All organizations manage these issues with their own employees, yet this context refers specifically to the vicarious liability an organization has to its contingent workforce, or liability from problematic interactions between its employee and contingent worker.
• Wage and hour claims
• Workplace discrimination or harassment
• Protected leaves
• Workplace safety compliance/violations
• Improper background checks
• Wrongful discharge/termination
• Reclassification liability
• Foreign Worker visa compliance (Citizenship &
• Immigration Canada)
• Statutory holidays/vacation pay calculations
• Employer tax remittances (income taxes, entitlement
program remittances, etc.)
5. Code of conduct
On-assignment conduct refers to damages arising from the conduct of internal managers, or the conduct of the contingent workers themselves while on assignment. Code of conduct issues are especially sensitive, as the incorrect actions of business managers could expose the organization to risks that fall under other topics, such as misclassification or employer of record obligations.
Given this dynamic, it is critical for organizations to have clear training, operational processes and escalation methods to address these types of issues when they arise (or engage a vendor with sound practices to do so on their behalf).
• Workplace injuries. Who is responsible? Who pays? Were health and safety policies followed?
• Workplace accidents/damages. Who is responsible? Who pays? What are the insurance considerations?
• Contractor performance problems. Best way to address incidents of poor performance by contractors.
• Assignment disputes. Who resolves assignment disputes, including scoping, resourcing and deliverables issues?
6. Financial irregularities
The repetitive, high transaction volume of most contingent labour relationships makes it vulnerable to any financial irregularities. These can include accidental duplicate invoicing mistakes or more calculated invoice inflation or over billing schemes.
An organization’s regular financial controls play an important role in risk management. When it comes to contingent labour, monitoring the many influences can be challenging and requires specialized skills for effective management.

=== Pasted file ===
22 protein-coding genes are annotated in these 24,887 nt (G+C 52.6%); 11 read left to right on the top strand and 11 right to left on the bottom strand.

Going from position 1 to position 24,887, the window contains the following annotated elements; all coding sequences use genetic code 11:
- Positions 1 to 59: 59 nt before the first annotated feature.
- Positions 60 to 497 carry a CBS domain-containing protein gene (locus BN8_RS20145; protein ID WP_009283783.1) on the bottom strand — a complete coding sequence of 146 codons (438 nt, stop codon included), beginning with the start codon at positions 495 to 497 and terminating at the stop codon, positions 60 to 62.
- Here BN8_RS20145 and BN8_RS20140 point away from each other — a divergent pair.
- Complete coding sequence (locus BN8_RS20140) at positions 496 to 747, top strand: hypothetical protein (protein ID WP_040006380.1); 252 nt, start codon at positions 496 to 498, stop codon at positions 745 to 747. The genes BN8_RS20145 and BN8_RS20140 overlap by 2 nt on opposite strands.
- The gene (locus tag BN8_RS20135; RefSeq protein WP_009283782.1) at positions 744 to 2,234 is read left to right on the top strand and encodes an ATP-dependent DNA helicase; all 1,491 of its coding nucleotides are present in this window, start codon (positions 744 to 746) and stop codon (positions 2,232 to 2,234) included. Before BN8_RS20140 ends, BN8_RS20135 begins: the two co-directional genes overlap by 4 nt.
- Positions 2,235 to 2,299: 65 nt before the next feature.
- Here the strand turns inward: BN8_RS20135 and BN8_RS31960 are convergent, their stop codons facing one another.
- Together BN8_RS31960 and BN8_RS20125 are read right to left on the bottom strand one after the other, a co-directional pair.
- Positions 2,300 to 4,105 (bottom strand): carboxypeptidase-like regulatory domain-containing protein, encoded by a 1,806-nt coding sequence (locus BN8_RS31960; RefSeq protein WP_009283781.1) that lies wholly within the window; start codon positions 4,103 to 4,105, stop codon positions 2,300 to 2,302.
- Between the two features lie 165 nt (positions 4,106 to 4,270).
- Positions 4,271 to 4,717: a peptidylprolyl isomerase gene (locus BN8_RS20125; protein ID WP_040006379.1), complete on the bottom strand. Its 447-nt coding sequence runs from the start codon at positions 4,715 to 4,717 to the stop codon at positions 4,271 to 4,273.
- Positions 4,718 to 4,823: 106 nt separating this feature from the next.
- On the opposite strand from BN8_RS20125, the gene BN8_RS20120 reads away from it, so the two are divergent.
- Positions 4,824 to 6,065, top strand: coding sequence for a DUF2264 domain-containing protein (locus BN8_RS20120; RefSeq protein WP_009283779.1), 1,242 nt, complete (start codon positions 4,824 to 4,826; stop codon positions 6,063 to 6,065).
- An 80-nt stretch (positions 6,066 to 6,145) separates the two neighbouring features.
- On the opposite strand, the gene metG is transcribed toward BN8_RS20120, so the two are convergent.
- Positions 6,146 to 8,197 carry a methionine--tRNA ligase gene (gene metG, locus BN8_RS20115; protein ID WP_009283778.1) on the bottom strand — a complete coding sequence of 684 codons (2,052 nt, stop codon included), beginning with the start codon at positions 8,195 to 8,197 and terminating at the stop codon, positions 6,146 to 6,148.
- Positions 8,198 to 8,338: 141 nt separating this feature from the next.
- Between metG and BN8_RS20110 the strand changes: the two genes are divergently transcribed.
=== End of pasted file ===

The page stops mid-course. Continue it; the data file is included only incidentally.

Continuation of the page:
• Duplicate invoicing
• Timesheet/invoice inflation
• Early deliverables billing
• Expense claim inflation
• Rate card compliance/job description inflation
• Purchase order/end date enforcement
Co-employment risk is the term used to refer to situations where two or more organizations exert some level of control over a worker, and are therefore are considered to have employer obligations toward the employee. Co-employment risk can often exist when organizations use staff that are provided by third parties.
This concept is captured under the legal term of ‘Joint Employer’ and can arise under a variety of situations, including misclassification/reclassification of the legal relationship to an independent contractor, as well situations involving the assigned personnel (employees) of a temporary help or staffing agency where the client controls significant aspects of their work.
Potential obligations that arise under a co-employment situation could include statutory remittances (such as income tax), responsibility for workplace safety obligations, payment of employee entitlements (such as sick pay, vacation pay and/or overtime), as well as termination compensation and other items.
Specific risk drivers of incurring co-employment liability depend on the facts of a given worker relationship, evaluated in the context of applicable provincial and/or federal legislation. Some provinces, such as Ontario, explicitly provide for Joint Employer obligations under their provincial employment standards legislation, formalizing the obligation end client organizations owe to any assignment employees working.
A properly managed contingent workforce program can protect organizations against many risks across all categories of a contingent workforce and the recent challenges presented by increased scrutiny of worker classification.
Learn more about how you can protect your organization from misclassification penalties with our introduction into understanding classification and your contingent workforce: